Sunday, May 10, 2009
Henry VI Part I
I finally started in on Shakespeare on Saturday and read Henry VI Part 1. I've decided to read in the order in which Shakespeare wrote them, which is why I'm starting with the Henry VI tetralogy even though it's later historically. It also works out nice because I'm not technically to Shakespeare yet in my history reading, but I am almost finished reading The Wars of the Roses which is about the time frame of the Henry VI plays. Of course, we don't actually know for sure the order of the plays, and there's debate from the start over whether Henry VI Part 1 was actually written first or if it was written after Henry VI Parts 2 and 3. There's also uncertainty about if Shakespeare really wrote this play or if he just revised it or wrote parts of it. That's uncertainty on top of the general uncertainty if Shakespeare actually wrote any of the plays or if someone else did. Anyway, I'm reading from the Riverside Shakespeare and am using their timeline as my guide for reading order.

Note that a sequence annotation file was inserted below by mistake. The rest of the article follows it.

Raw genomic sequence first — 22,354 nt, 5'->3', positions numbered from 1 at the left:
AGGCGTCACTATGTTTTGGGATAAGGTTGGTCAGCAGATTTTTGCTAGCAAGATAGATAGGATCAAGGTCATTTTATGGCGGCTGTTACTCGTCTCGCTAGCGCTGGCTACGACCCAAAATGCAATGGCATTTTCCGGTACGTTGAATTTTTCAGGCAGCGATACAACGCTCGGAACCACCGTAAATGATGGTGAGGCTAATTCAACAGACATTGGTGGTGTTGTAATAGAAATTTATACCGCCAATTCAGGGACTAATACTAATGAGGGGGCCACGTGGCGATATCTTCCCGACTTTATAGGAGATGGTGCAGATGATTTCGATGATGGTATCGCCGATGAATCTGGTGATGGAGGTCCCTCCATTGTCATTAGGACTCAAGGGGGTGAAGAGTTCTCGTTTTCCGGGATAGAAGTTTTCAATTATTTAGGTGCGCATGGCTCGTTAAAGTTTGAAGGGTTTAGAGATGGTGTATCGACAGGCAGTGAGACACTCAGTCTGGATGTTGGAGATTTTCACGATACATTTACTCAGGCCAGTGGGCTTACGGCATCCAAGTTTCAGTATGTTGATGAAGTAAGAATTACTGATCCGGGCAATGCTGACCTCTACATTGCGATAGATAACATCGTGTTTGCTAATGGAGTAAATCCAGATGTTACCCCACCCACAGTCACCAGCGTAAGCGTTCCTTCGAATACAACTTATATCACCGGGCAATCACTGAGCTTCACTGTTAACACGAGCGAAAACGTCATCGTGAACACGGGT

Back to the actual play. You can definitely tell it's either one of his earliest works or was written at least partly by someone else. It lacks the poetry and beauty of most of his other plays. For example, it's primarily written in rhyming couplets instead of blank verse so it doesn't sound as natural for a history, and he also doesn't break lines between different speakers. The intro of the Riverside points that out and notes that he rarely breaks lines in his early works and does so frequently in his later works. When I read that in the intro I didn't really think that would make much of a difference, but it definitely makes things sound stilted and not conversational. He's also not as good at character building as in the later works. The characters all sound the same, which makes it harder to realize what's going on. It's very different from the second tetralogy featuring Henry IV/V where all of the characters are very distinctive. It's especially interesting to see Falstaff in both series and how undeveloped he is in the Henry VI plays when he's larger than life in the Henry IV plays. I am glad I'm reading The Wars of the Roses also or I think it would be a lot harder to follow along. That's also helping to make Richard III more understandable, so it will be interesting when I get to that play to see how my perception of it has changed over time. I still enjoyed Richard III when I read the first time, I just think I will view it differently this time and have an even greater appreciation for it now.